“Let freedom from desire be your sustaining guide; thus will you see what is subtle. Let having desires be your sustaining guide; thus will you see what is manifest.” (Laozi 1)

This translation would be considered very controversial in the unlikely event that any scholar cared about my opinions, in as much as the traditional rendering has it imply that we should eschew desires altogether. However, to my thinking, this rendering is entirely consistent with and is implied by the rest of the chapter.

This simultaneous experience of freedom from desire and its apparent opposite, the exercise of desire, wonderfully illustrates the middle way that Madhyamika Buddhism later developed to a science. Not this; not that; both and neither. Empty, yet full; full, yet empty.

There is dialectic here—thesis, antithesis, synthesis . . . thesis, antithesis, synthesis . . .

It is dynamic and unending. We don’t discover the middle way, the final and clear guiding principle. Rather, we are cast into perpetual motion, drift and unfixedness—an emptiness (shunyata) in motion.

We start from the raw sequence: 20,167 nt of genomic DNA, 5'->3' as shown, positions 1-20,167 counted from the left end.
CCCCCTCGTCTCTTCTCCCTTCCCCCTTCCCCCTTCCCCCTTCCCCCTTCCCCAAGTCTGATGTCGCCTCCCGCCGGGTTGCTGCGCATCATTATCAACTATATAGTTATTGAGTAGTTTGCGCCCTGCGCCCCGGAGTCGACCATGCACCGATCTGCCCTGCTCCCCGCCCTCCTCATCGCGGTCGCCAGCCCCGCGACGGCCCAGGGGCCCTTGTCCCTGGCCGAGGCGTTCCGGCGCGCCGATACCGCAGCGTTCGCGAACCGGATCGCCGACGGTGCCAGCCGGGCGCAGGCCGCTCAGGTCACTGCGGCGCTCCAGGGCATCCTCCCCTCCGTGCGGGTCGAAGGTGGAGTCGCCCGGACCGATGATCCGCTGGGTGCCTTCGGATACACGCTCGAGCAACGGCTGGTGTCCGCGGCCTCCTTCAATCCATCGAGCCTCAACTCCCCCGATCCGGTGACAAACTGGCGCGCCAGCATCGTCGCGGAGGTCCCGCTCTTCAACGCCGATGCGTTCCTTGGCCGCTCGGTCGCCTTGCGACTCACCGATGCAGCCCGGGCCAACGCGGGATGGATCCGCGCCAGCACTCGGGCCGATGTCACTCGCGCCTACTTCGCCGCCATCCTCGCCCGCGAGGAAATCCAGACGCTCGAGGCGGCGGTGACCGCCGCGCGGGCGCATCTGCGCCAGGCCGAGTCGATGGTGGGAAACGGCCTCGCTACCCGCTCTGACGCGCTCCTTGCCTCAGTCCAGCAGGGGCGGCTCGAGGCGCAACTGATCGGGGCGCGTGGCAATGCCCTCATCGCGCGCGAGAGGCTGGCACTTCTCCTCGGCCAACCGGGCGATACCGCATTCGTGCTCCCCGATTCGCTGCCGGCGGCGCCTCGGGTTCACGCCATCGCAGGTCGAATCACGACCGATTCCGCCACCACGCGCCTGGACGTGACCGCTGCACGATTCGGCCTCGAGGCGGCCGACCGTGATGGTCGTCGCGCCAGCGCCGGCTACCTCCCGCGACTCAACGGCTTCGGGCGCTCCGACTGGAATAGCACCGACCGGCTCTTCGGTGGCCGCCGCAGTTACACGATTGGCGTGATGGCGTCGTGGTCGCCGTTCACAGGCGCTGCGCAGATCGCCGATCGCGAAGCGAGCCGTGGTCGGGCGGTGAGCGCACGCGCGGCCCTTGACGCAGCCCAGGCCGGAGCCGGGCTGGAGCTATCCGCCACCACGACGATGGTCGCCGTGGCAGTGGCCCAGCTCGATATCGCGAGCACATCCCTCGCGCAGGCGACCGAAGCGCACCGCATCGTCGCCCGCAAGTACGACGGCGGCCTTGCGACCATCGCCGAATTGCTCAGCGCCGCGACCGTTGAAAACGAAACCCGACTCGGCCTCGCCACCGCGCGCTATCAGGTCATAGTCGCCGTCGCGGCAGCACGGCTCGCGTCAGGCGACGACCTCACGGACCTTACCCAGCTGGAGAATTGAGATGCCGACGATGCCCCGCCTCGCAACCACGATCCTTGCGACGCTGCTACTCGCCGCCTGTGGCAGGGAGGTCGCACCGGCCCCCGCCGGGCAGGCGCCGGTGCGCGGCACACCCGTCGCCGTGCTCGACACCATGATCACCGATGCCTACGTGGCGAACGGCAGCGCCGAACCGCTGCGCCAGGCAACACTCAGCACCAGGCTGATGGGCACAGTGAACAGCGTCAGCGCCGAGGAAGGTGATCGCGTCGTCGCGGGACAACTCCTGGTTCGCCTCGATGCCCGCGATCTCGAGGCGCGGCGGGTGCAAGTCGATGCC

Philosophical Daoism covers this ground through a via negativa, the way of wu: Dao that is not-Dao, doing that is not-doing, knowing that is not-knowing, hope that is not-hope, desire that is not-desire, being that is not-being.

The concept of wuwei, not-doing, is taken as the signature virtue of the Daoist sage. But what is it? It is not not-doing, but a way of doing that is also not-doing. We struggle to define it, but by definition, to define it is to miss it. To stop the motion and say, “this is it”, is to say what it is not.

This is not to say that we should not say it, for this too is part of the process. Only we should not think that our saying says it.

In the end, wuwei is a way of living, and living is an inexplicable spontaneous arising.

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